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By: John Kleiman
Commercial lenders often cross-collateralize loans in order to reduce risks. But beware: Accounting concerns and debt restructuring issues may emerge when using multiple properties to secure a loan associated with one property.
Nonaccrual status for loans
Typically, when interest payments on a loan are significantly overdue and collecting any principal is unlikely, the loan must be placed on what’s known as “nonaccrual status.” For example, if your bank experiences an increase in nonaccrual loans, it will likely be forced to bump up its reserves for loan losses, which may hurt profits in the long run.
Cross-collateralization can cause multiple loans to be placed on nonaccrual status, even if some of the loans are still performing. In the OCC’s June 2012 Bank Accounting Advisory Series (BAAS), the agency offers several examples that show the potential impact of cross-collateralization on nonaccrual status.
For instance, one example involves a real estate developer that has two loans with a bank for two separate projects. Loan A is up to date and the bank expects full repayment of interest and principal. Loan B, on the other hand, is placed on nonaccrual status.
According to the BAAS, placing one loan on nonaccrual status won’t automatically require your bank to place the other loan on the same status. The guidance stresses that the responsible party on the two loans are separate corporations and are wholly owned by the developer and that there’s no cross-collateralization or personal guarantees.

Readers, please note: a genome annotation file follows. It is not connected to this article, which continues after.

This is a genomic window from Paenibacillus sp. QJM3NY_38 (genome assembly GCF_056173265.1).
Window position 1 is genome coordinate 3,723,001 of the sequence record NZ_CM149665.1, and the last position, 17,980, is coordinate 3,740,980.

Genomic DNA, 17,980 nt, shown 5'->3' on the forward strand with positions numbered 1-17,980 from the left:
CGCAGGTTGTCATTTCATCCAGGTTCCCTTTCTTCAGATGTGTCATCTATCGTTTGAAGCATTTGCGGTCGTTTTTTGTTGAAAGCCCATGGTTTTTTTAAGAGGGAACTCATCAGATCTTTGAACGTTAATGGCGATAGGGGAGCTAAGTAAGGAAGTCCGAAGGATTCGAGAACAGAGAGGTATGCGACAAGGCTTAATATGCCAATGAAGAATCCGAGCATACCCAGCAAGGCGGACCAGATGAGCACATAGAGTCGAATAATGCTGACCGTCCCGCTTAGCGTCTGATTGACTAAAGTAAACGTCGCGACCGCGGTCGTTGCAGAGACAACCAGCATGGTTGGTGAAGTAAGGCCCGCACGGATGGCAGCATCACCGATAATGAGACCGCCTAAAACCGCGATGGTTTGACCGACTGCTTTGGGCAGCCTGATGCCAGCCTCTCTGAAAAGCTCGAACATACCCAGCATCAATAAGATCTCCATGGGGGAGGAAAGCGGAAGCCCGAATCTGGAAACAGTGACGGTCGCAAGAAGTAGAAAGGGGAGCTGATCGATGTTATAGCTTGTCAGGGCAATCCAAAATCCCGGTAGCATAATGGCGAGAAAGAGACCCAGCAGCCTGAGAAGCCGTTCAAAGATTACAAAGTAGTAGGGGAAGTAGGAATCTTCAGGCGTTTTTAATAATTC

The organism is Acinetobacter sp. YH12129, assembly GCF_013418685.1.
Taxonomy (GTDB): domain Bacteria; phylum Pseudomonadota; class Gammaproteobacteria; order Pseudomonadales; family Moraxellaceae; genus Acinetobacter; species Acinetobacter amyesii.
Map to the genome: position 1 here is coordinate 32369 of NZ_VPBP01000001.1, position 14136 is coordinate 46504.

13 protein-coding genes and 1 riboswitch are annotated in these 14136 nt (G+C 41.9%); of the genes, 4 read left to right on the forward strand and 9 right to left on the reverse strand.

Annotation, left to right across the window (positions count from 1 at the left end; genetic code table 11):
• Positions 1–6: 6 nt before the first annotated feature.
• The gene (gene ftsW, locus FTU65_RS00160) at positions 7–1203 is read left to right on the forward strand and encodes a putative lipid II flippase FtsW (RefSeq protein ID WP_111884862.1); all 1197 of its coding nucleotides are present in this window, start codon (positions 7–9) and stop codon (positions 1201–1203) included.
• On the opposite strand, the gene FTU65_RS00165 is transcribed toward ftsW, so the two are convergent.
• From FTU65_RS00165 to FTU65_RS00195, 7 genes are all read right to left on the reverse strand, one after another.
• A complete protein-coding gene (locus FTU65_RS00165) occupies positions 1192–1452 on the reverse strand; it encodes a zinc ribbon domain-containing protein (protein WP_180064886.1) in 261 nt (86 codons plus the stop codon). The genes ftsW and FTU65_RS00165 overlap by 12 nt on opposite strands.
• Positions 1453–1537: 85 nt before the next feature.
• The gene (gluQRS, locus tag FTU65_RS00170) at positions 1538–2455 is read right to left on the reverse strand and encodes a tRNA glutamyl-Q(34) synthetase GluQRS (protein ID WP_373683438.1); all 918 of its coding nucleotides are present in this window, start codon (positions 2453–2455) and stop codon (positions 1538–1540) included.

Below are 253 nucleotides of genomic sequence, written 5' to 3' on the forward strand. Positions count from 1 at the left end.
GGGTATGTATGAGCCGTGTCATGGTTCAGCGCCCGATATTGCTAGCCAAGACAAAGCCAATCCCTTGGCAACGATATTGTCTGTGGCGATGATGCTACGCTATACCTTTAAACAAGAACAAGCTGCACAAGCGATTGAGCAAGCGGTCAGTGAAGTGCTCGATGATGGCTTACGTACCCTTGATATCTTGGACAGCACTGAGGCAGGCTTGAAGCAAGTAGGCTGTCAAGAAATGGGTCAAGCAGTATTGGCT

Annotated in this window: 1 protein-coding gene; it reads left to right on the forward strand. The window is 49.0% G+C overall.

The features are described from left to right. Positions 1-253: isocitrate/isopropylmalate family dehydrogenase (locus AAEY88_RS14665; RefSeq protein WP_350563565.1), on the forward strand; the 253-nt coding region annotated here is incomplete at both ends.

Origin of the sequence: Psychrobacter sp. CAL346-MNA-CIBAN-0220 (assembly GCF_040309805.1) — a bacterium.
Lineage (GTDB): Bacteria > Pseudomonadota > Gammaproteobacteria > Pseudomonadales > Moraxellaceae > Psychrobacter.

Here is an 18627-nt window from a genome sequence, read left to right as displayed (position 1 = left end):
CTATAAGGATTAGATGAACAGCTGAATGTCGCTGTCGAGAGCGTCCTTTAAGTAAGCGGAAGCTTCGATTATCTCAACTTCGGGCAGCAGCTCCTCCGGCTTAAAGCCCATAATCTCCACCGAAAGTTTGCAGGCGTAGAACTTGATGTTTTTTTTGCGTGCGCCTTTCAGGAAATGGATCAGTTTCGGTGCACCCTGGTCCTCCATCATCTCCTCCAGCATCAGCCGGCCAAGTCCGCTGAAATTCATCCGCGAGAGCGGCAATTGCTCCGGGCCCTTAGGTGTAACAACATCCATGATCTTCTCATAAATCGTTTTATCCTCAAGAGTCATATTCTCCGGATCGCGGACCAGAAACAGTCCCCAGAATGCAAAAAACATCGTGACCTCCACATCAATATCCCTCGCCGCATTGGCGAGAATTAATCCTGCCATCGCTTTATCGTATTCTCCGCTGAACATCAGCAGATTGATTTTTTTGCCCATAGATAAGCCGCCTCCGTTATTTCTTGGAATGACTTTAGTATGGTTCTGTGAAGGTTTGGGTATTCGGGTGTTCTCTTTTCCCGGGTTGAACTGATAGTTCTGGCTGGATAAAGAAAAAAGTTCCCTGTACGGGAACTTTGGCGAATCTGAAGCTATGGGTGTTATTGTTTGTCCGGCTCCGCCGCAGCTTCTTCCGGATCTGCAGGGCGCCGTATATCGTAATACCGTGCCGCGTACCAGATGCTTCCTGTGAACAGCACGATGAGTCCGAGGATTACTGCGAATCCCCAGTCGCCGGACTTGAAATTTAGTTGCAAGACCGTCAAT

So, if the bank subsequently negotiates a cross-collateralization agreement with the developer, must loan A also be placed on nonaccrual status? According to the BAAS, when entering into a cross-collateralization agreement, the bank is simply taking steps to improve its own position relative to the borrower. The bank does not need to place loan A on nonaccrual status if cross-collateralization doesn’t change the repayment pattern of the loans or endanger loan A’s full repayment.
Yet another example shows loans A and B are related to separate real estate projects. The loans are personally guaranteed by the developer and were initially cross-collateralized. Project A has the cash flows to repay loan A in full, but no excess in order to meet a shortfall on loan B, which is already past due.
According to the OCC, if the developer has the intent and the ability to make the payments on both loans, the bank could keep both loans on accrual status. If, on the other hand, the developer lacks the ability and intent to make the payments, both loans should then be placed on nonaccrual status.
Because, in the above example, the loans are cross-collateralized, make sure that collectability is evaluated on a combined basis. The developer, as the guarantor, is the ultimate repayment source for both loans, so placing only loan B on nonaccrual status wouldn’t indicate that the collectability of the entire debt is in doubt.
Troubled debt restructurings
Under current accounting standards, if restructured loans are regarded as troubled debt restructurings (TDRs), they may result in losses on the bank’s financial statements or additional valuation allowances. Typically, a restructuring is a TDR if a bank grants a concession to a borrower that’s experiencing financial difficulties.
Some institutions use cross-collateralization in hopes of avoiding TDR status on reworked loans. They might, for example, defer loan payments or reduce the interest rate in exchange for additional collateral.
Work with an expert
Should you have any questions about the cross-collateralization strategy, contact a Freed Maxick ABL advisor here or call us at 716-847-2651.